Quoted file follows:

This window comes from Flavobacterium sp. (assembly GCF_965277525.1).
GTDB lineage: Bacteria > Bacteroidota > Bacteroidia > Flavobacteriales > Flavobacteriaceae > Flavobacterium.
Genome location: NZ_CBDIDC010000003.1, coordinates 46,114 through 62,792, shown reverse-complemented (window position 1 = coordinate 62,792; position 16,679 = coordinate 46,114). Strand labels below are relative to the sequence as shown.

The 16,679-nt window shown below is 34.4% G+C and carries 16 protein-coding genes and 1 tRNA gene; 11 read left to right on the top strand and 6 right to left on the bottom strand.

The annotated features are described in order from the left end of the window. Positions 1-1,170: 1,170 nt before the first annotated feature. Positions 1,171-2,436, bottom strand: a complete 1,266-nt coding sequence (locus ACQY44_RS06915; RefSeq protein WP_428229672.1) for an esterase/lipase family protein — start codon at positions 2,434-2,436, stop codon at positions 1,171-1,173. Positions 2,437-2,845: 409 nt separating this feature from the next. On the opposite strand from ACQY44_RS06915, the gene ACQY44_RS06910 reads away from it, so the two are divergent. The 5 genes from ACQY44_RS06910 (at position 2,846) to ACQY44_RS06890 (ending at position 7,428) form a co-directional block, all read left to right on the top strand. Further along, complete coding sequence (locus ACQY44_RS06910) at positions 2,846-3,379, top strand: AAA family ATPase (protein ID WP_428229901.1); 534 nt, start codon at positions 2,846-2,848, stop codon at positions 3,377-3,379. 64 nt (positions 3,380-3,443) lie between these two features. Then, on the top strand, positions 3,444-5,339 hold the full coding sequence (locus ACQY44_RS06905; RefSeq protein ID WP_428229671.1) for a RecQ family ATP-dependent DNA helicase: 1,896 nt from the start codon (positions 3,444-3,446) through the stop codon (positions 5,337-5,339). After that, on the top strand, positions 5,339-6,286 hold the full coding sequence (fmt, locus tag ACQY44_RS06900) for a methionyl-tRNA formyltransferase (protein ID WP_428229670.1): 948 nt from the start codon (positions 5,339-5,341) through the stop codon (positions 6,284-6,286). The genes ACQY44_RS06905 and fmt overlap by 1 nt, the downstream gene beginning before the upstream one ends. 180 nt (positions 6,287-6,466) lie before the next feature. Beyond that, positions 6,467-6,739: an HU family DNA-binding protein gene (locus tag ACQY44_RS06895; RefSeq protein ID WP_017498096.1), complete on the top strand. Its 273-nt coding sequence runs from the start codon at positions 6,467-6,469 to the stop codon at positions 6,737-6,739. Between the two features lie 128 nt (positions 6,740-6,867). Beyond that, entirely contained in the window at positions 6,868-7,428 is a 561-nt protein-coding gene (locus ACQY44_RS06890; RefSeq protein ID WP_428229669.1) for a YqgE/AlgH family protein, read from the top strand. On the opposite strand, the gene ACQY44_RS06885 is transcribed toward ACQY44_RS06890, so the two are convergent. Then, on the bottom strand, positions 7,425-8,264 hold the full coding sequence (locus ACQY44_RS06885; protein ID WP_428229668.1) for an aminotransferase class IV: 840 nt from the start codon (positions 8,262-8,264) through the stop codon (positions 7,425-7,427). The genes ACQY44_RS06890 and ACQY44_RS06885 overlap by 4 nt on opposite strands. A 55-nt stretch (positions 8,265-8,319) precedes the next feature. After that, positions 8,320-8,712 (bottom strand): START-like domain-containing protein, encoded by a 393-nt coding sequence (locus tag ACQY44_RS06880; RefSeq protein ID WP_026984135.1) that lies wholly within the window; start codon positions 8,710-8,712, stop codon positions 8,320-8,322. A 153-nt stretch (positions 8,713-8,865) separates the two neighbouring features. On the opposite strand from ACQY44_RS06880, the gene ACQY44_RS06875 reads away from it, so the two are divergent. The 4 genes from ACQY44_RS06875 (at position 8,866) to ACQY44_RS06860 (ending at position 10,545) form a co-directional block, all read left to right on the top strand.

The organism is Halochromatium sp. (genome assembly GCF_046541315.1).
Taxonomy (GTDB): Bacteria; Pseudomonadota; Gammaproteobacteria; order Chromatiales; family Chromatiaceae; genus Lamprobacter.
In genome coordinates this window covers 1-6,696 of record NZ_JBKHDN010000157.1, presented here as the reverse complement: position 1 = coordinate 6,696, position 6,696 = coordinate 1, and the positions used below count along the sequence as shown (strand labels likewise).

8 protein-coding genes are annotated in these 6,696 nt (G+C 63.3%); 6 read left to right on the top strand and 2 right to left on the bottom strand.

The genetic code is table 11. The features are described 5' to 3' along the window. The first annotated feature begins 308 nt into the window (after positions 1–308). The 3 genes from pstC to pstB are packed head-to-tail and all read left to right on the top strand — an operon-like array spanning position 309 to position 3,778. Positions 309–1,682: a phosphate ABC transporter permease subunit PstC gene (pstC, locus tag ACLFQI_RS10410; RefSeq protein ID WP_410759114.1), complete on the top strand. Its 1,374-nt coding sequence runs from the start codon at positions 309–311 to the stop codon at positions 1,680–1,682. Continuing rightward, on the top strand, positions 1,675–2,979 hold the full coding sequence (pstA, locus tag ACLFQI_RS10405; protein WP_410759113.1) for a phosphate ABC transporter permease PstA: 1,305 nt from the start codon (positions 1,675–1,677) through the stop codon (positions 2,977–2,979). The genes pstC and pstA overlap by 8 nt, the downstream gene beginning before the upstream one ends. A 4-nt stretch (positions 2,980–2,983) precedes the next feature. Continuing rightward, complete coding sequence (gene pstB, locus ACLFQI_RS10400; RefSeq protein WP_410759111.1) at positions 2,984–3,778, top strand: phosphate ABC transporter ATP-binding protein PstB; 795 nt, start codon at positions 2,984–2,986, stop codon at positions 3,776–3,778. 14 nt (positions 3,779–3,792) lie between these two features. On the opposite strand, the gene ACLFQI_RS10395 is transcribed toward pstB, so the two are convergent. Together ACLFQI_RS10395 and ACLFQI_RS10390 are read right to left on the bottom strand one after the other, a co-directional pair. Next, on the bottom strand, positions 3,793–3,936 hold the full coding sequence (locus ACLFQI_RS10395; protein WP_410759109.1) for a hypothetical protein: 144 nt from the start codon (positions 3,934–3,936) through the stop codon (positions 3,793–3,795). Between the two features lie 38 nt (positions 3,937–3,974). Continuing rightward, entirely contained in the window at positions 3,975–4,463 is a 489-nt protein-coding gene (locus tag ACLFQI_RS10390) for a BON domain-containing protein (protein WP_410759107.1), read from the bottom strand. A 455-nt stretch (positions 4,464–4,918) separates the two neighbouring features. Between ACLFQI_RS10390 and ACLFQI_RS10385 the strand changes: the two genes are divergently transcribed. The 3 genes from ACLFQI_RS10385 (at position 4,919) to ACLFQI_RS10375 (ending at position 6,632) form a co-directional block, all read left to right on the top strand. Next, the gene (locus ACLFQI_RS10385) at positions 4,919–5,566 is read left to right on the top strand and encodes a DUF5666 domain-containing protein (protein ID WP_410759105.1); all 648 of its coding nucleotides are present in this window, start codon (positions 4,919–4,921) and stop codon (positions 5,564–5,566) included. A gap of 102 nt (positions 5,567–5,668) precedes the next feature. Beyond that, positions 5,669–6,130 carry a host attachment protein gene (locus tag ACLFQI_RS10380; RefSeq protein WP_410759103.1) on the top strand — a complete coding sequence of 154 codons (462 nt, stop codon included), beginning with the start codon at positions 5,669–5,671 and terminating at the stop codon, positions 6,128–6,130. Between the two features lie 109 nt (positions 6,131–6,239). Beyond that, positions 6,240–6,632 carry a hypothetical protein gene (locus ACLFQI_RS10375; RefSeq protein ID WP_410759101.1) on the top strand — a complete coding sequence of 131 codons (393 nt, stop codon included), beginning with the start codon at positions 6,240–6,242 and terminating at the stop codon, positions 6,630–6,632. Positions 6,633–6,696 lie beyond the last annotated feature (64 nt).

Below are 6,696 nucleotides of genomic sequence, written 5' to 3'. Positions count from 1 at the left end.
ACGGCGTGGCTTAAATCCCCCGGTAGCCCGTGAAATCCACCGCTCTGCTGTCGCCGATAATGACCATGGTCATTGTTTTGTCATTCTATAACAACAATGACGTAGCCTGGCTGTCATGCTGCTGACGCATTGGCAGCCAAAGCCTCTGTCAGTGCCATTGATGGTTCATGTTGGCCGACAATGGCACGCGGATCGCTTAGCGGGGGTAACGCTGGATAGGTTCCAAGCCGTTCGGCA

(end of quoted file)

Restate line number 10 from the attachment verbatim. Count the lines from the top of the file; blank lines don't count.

The genetic code is table 11. The features are described 5' to 3' along the window. The first annotated feature begins 308 nt into the window (after positions 1–308). The 3 genes from pstC to pstB are packed head-to-tail and all read left to right on the top strand — an operon-like array spanning position 309 to position 3,778. Positions 309–1,682: a phosphate ABC transporter permease subunit PstC gene (pstC, locus tag ACLFQI_RS10410; RefSeq protein ID WP_410759114.1), complete on the top strand. Its 1,374-nt coding sequence runs from the start codon at positions 309–311 to the stop codon at positions 1,680–1,682. Continuing rightward, on the top strand, positions 1,675–2,979 hold the full coding sequence (pstA, locus tag ACLFQI_RS10405; protein WP_410759113.1) for a phosphate ABC transporter permease PstA: 1,305 nt from the start codon (positions 1,675–1,677) through the stop codon (positions 2,977–2,979). The genes pstC and pstA overlap by 8 nt, the downstream gene beginning before the upstream one ends. A 4-nt stretch (positions 2,980–2,983) precedes the next feature. Continuing rightward, complete coding sequence (gene pstB, locus ACLFQI_RS10400; RefSeq protein WP_410759111.1) at positions 2,984–3,778, top strand: phosphate ABC transporter ATP-binding protein PstB; 795 nt, start codon at positions 2,984–2,986, stop codon at positions 3,776–3,778. 14 nt (positions 3,779–3,792) lie between these two features. On the opposite strand, the gene ACLFQI_RS10395 is transcribed toward pstB, so the two are convergent. Together ACLFQI_RS10395 and ACLFQI_RS10390 are read right to left on the bottom strand one after the other, a co-directional pair. Next, on the bottom strand, positions 3,793–3,936 hold the full coding sequence (locus ACLFQI_RS10395; protein WP_410759109.1) for a hypothetical protein: 144 nt from the start codon (positions 3,934–3,936) through the stop codon (positions 3,793–3,795). Between the two features lie 38 nt (positions 3,937–3,974). Continuing rightward, entirely contained in the window at positions 3,975–4,463 is a 489-nt protein-coding gene (locus tag ACLFQI_RS10390) for a BON domain-containing protein (protein WP_410759107.1), read from the bottom strand. A 455-nt stretch (positions 4,464–4,918) separates the two neighbouring features. Between ACLFQI_RS10390 and ACLFQI_RS10385 the strand changes: the two genes are divergently transcribed. The 3 genes from ACLFQI_RS10385 (at position 4,919) to ACLFQI_RS10375 (ending at position 6,632) form a co-directional block, all read left to right on the top strand. Next, the gene (locus ACLFQI_RS10385) at positions 4,919–5,566 is read left to right on the top strand and encodes a DUF5666 domain-containing protein (protein ID WP_410759105.1); all 648 of its coding nucleotides are present in this window, start codon (positions 4,919–4,921) and stop codon (positions 5,564–5,566) included. A gap of 102 nt (positions 5,567–5,668) precedes the next feature. Beyond that, positions 5,669–6,130 carry a host attachment protein gene (locus tag ACLFQI_RS10380; RefSeq protein WP_410759103.1) on the top strand — a complete coding sequence of 154 codons (462 nt, stop codon included), beginning with the start codon at positions 5,669–5,671 and terminating at the stop codon, positions 6,128–6,130. Between the two features lie 109 nt (positions 6,131–6,239). Beyond that, positions 6,240–6,632 carry a hypothetical protein gene (locus ACLFQI_RS10375; RefSeq protein ID WP_410759101.1) on the top strand — a complete coding sequence of 131 codons (393 nt, stop codon included), beginning with the start codon at positions 6,240–6,242 and terminating at the stop codon, positions 6,630–6,632. Positions 6,633–6,696 lie beyond the last annotated feature (64 nt).